Yesterday, NPR host Robert Siegel interviewed U.S. Rep. Allen West about the federal debt fight. West, a member of the House Tea Party caucus, is adamantly opposed to raising the debt limit. He doesn't want the U.S. government to borrow any more money, even if that means the feds will be unable to pay basic bills.
From the moment Siegel introduced him, West was his usual blunt, confrontational self, immediately defensive about being called "uncompromising" on the debt issue.
"Well, thanks Robert. But 'uncompromising,' that kind of me makes sound like an
intransigent kind of fellow," West began.
"No, I was saying staunch, is how I meant it," Siegel clarified.
"Oh, OK. Staunch sounds much more academic," West said.
Siegel, a generally reserved fellow, had trouble wrapping his mind around West's brand of Tea Party economics. President Obama has warned that if the debt crisis isn't resolved, seniors might not get their social security checks next month. West disagreed, saying U.S. Treasury Secretary Timothy Geithner just needs to "prioritize."
Siegel pressed him for specifics, and West, in typical fashion, went from reasonable to crazy in record time.
Seigel: "You're saying that even if the debt ceiling isn't raised, that Secretary Geithner can pay seniors their Medicare, pay social security, Medicaid, the interest on the debt, and there's enough money to do all that?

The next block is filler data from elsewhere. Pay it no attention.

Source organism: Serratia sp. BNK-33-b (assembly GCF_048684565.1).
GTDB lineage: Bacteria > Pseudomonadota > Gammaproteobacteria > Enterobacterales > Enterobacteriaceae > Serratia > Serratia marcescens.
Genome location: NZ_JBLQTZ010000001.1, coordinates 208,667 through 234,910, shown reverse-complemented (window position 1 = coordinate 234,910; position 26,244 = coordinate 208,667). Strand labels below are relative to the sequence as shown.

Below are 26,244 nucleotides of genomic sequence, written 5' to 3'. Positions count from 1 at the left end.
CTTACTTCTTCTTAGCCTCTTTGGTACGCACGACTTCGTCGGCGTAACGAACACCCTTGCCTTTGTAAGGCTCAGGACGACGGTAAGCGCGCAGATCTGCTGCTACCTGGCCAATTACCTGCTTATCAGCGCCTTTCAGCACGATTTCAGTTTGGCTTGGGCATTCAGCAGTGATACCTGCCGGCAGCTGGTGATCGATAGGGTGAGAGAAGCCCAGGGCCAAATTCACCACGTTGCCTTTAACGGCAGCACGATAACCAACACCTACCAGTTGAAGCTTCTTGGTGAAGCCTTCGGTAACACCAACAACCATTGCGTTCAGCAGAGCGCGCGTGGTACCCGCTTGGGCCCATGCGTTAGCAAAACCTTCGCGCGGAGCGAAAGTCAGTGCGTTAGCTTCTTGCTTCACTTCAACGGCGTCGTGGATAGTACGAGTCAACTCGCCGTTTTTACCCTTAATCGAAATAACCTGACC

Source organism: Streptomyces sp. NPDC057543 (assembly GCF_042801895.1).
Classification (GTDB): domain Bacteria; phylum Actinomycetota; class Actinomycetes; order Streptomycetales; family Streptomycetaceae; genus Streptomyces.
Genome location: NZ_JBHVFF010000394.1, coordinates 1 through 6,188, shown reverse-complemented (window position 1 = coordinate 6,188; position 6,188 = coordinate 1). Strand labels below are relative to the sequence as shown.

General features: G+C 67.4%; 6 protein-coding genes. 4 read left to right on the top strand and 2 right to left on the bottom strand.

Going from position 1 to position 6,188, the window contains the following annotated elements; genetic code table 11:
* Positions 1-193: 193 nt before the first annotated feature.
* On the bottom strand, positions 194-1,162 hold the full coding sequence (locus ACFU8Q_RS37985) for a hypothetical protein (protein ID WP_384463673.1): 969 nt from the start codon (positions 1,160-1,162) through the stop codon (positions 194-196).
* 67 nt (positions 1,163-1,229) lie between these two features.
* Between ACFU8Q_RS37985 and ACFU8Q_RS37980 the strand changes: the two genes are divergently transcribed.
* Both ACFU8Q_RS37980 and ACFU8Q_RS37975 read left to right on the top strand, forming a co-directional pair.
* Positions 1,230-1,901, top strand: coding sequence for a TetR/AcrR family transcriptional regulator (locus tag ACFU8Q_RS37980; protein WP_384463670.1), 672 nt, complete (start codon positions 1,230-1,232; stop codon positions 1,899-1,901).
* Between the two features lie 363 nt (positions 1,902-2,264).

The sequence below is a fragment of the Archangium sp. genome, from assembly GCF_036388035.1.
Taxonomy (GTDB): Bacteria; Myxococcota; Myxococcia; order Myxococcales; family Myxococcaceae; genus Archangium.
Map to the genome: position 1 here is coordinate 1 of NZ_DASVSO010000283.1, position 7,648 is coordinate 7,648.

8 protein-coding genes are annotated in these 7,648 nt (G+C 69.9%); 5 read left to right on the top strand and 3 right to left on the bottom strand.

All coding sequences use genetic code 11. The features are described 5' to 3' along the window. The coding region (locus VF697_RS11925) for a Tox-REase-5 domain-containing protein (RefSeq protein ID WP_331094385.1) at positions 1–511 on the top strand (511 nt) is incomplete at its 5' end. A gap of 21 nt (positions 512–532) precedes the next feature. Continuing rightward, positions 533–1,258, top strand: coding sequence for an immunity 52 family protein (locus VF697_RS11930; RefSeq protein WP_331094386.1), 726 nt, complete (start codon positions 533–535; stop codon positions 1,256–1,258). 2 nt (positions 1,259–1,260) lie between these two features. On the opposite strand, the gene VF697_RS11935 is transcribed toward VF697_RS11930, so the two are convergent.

Rep. WEST: Yeah. As a matter of fact, I'm just looking at a chart that was sent out from the U.S. Treasury, as well as Goldman Sachs, that alludes to that point, that there's revenue that will be there, about $250 billion, that will allow us to prioritize and then take care of that debt interest payment, take care of our seniors, and take care of our military as well.
SIEGEL: But, actually, the Bipartisan Policy Center did a day-by-day analysis of income and obligations, and they concluded that if you paid the entitlements and the interest, you would not actually have enough money right there for military active-duty pay, veterans programs, federal salaries, benefits, food nutrition programs, and several other Cabinet departments.
Rep. WEST: Well, you just threw in several other Cabinet departments; maybe those aren't essential functions that we need to prioritize.
SIEGEL: The Justice Department?
Rep. WEST: As I said, I'm looking at this chart. It starts the first of August. It goes to the 29th of August. And this chart shows very well that when you look at the receipts line that those priorities, such as Medicare, social security, interest, and essential defense fall under that revenue line.
That's right. Apparently West believes the Justice Department is not an "essential function" of government. Wonder how he feels about the Department of Education?
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